From Nature to Synthetic Compounds: Novel 1(N),2,3 Trisubstituted-5-oxopyrrolidines Targeting Multiple Myeloma Cells

Listro, R., Malacrida, A., Ambrosio, F.A., Rossino, G., Di Giacomo, M., Cavalloro, V., Garbagnoli, M., Linciano, P., Rossi, D., Cavaletti, G., Costa, G., Alcaro, S., Miloso, M., Collina, S.

(2022) International Journal of Molecular Science, 23(21), 13061.

DOI: 10.3390/ijms232113061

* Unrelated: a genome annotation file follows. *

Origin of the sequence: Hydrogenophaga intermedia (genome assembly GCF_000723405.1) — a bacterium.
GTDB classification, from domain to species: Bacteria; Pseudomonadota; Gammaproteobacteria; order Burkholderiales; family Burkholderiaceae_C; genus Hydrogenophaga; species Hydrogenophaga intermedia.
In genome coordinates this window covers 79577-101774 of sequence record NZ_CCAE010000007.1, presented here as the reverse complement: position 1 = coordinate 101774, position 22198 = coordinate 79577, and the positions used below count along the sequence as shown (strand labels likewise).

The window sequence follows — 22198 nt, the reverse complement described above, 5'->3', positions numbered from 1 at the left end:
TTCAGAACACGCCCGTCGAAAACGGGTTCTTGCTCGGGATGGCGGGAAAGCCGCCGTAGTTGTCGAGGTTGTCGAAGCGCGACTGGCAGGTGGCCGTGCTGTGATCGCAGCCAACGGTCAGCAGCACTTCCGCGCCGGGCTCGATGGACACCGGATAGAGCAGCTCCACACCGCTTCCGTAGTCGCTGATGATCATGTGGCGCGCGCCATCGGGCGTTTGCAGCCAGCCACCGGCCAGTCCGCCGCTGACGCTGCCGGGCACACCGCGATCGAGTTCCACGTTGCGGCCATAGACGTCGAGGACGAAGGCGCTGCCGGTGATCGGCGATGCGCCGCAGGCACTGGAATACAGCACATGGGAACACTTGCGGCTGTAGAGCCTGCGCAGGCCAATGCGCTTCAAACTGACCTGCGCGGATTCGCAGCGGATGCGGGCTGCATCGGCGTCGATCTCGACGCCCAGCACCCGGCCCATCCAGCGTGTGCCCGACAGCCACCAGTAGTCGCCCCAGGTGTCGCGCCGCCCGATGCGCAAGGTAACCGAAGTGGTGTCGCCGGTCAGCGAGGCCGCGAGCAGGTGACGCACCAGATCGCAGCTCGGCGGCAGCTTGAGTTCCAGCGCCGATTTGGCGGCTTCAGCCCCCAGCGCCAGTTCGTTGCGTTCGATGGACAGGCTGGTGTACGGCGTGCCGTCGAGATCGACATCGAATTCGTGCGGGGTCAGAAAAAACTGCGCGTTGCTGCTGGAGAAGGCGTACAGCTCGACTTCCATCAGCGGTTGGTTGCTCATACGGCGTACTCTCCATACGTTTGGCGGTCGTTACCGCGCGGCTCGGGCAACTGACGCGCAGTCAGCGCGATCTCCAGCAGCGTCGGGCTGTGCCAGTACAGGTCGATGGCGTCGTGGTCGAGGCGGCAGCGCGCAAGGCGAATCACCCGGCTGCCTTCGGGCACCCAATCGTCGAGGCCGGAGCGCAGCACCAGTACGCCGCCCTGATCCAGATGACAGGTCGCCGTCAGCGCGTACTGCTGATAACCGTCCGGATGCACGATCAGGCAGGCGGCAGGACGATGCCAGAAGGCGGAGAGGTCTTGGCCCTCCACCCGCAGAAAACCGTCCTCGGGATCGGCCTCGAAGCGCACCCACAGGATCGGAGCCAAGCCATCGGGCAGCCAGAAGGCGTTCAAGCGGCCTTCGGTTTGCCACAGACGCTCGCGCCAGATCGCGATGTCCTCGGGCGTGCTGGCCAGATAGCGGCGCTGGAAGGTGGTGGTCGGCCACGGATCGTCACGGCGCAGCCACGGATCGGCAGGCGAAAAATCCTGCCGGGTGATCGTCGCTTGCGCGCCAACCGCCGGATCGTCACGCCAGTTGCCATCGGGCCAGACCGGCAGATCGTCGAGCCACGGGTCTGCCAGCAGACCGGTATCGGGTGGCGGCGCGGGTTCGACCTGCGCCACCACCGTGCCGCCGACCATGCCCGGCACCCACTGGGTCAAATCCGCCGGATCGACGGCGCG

ABSTRACT: The insurgence of drug resistance in treating Multiple Myeloma (MM) still represents a major hamper in finding effective treatments, although over the past decades new classes of drugs, such as proteasome inhibitors and immunomodulatory drugs, have been discovered. Recently, our research team, within a Nature-Aided Drug Discovery project, isolated from Hibiscus sabdariffa L. calyces the secondary metabolite called Hib-ester which possesses antiproliferative properties against human multiple myeloma RPMI 8226 cells, reduces migration and cell invasion and inhibits proteasome without neurotoxic effects. In the present study, we explored the chemical spaces of the hit compound Hib-ester. We explored the structure-activity relationships (SAR), and we optimized the scaffold through sequentially modifying Hib-ester subunits. Compound screening was performed based on cytotoxicity against the RPMI 8226 cells to assess the potential efficacy toward human MM. The ability of the most effective molecules to inhibit the proteasome was evaluated and the binding mode of the most promising compounds in the proteasome chymotrypsin binding pocket was deciphered through molecular modeling simulations. Compounds 13 and 14 are more potent than Hib-ester, demonstrating that our strategy was suitable for the identification of a novel chemotype for developing possible drug candidates and hopefully widening the drug armamentarium against MM.